Sydney’s heritage plans were rejected as they pushed to encourage future developments

Green City Councilman and Balmain State Assemblyman Kobi Shetty said the substations’ exclusion from the heritage program appears to be a “knee-jerk response to articles in the media this week about NIMBYism.” Noting that the substations are small, she questioned the conclusion: “We’re going to be able to build loads of housing on these tiny little lots.”

The 7-6 vote came after 11pm, following a lengthy public forum in which residents expressed their support for and against conservation areas.

A map of a proposed conservation area called the Marrickville Market Gardeners Estate.

A map of a proposed conservation area called the Marrickville Market Gardeners Estate.Credit: Inner West Council documents

Justin Simon of Summer Hill and Sydney housing rights group YIMBY argued that excessive inheritance stymied development and made the Inner West inaccessible to anyone but ‘old money’.

“It shifts the primary purpose of these areas from housing people to being an open-air museum. I love museums, but when I look at the single-family homes in these areas, the entrance fee there is $2 million, and that’s too expensive for me,” he said.


“We should not confuse the preservation of buildings with the preservation of the community, the population structure or the atmosphere. In fact, the story is the opposite. If you look at the monument protection areas, the average age is steadily increasing [and] the proportion of non-English speakers is falling precipitously.”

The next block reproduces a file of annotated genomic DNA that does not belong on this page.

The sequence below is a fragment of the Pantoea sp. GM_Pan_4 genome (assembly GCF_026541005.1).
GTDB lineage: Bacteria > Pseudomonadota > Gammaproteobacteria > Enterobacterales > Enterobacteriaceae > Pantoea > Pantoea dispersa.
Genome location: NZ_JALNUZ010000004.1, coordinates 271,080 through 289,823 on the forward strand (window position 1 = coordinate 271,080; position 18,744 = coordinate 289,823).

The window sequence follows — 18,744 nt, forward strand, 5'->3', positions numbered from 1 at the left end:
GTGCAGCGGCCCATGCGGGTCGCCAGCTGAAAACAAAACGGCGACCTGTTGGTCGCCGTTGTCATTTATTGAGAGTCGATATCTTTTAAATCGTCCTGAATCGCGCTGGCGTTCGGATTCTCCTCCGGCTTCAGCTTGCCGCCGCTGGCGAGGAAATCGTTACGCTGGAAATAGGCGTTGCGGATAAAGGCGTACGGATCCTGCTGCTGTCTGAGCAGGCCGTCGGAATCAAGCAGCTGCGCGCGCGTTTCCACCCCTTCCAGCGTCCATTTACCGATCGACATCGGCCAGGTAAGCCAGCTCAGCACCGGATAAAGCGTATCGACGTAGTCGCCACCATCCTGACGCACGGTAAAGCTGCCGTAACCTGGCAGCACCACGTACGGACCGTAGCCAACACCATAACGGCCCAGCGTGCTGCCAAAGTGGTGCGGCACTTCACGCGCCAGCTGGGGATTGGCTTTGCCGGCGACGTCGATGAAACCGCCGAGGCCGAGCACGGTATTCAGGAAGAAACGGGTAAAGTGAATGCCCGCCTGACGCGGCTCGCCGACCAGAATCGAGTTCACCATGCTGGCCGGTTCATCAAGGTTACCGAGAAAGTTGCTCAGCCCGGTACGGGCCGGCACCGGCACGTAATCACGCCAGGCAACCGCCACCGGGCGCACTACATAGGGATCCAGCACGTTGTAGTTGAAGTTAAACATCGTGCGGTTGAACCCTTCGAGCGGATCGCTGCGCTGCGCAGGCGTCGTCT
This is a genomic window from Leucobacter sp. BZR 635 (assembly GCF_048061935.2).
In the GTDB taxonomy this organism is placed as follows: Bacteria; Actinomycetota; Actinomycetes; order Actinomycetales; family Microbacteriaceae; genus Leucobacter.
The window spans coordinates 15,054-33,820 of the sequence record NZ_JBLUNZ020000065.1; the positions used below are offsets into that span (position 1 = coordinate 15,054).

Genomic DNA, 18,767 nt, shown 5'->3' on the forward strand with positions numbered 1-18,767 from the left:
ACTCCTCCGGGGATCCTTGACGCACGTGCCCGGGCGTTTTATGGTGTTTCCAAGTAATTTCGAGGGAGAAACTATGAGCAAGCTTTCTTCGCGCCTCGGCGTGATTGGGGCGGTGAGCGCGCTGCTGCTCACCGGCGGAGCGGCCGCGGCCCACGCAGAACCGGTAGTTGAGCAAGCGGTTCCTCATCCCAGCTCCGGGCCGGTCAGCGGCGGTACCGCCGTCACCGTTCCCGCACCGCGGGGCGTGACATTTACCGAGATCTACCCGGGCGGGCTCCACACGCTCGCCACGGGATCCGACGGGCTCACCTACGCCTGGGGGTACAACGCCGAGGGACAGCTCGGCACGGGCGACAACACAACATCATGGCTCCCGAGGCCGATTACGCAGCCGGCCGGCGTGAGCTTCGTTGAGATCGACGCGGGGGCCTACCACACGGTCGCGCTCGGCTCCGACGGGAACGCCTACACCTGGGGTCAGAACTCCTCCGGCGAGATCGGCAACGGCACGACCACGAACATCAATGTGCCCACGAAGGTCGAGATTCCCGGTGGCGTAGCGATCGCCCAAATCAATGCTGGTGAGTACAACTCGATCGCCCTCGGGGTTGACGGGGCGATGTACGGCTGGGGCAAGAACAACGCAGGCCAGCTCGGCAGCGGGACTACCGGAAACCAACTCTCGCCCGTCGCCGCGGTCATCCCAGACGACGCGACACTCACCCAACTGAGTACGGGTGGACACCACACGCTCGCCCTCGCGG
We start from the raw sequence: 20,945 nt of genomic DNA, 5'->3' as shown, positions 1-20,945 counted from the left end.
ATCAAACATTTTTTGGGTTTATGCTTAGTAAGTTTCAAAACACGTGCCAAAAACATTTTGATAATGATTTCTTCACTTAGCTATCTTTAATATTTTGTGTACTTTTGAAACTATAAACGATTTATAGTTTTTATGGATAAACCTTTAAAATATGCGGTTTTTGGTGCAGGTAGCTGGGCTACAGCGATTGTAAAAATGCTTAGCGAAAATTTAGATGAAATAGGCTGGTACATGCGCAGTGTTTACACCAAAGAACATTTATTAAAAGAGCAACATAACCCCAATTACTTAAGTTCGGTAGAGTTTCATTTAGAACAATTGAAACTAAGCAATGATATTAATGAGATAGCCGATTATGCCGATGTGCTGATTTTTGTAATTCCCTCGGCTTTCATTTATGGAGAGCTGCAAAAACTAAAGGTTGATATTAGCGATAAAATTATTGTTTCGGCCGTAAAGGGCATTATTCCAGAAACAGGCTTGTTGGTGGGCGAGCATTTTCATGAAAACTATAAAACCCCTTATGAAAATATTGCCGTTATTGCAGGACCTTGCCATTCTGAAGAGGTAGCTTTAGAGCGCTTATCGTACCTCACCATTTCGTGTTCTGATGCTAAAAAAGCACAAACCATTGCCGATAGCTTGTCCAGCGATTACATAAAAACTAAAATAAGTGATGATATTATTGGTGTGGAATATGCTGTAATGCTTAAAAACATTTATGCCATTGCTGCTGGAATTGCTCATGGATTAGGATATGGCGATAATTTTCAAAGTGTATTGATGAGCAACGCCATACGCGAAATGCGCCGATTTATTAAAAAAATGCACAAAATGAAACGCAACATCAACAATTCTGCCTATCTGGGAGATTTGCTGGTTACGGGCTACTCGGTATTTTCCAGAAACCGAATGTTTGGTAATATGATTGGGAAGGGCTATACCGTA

Heather Davey, a 38-year-old Marrickville resident, said the suburb is a “heritage desert” and protection was urgently needed after Prime Minister Chris Minns announced developers would receive height premiums to build affordable housing. “People come to Marrickville because they like the old houses, the shops, and the gritty, characterful streetscapes,” she said.

“Everyone is aware that greater population density requires development and greater density. However, local residents are appalled at the loss of historic homes, churches and businesses, which have been replaced with poorly designed concrete and black buildings, with no regard for character or streetscape.

“Many historic buildings have been sacrificed, however [in] Buildings have skyrocketed and rents are exorbitant. Accommodation costs are exorbitant. Getting rid of the inheritance doesn’t mean you get cheaper rents.”

Griffiths’ comments were made while debating a separate proposal to list four adjacent California bungalows on Dulwich Hill against the wishes of the owners. This will move on to the next phase, although three Labor councillors, including Byrne and Deputy Mayor Philippa Scott, voted against it.

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Justin Scaccy

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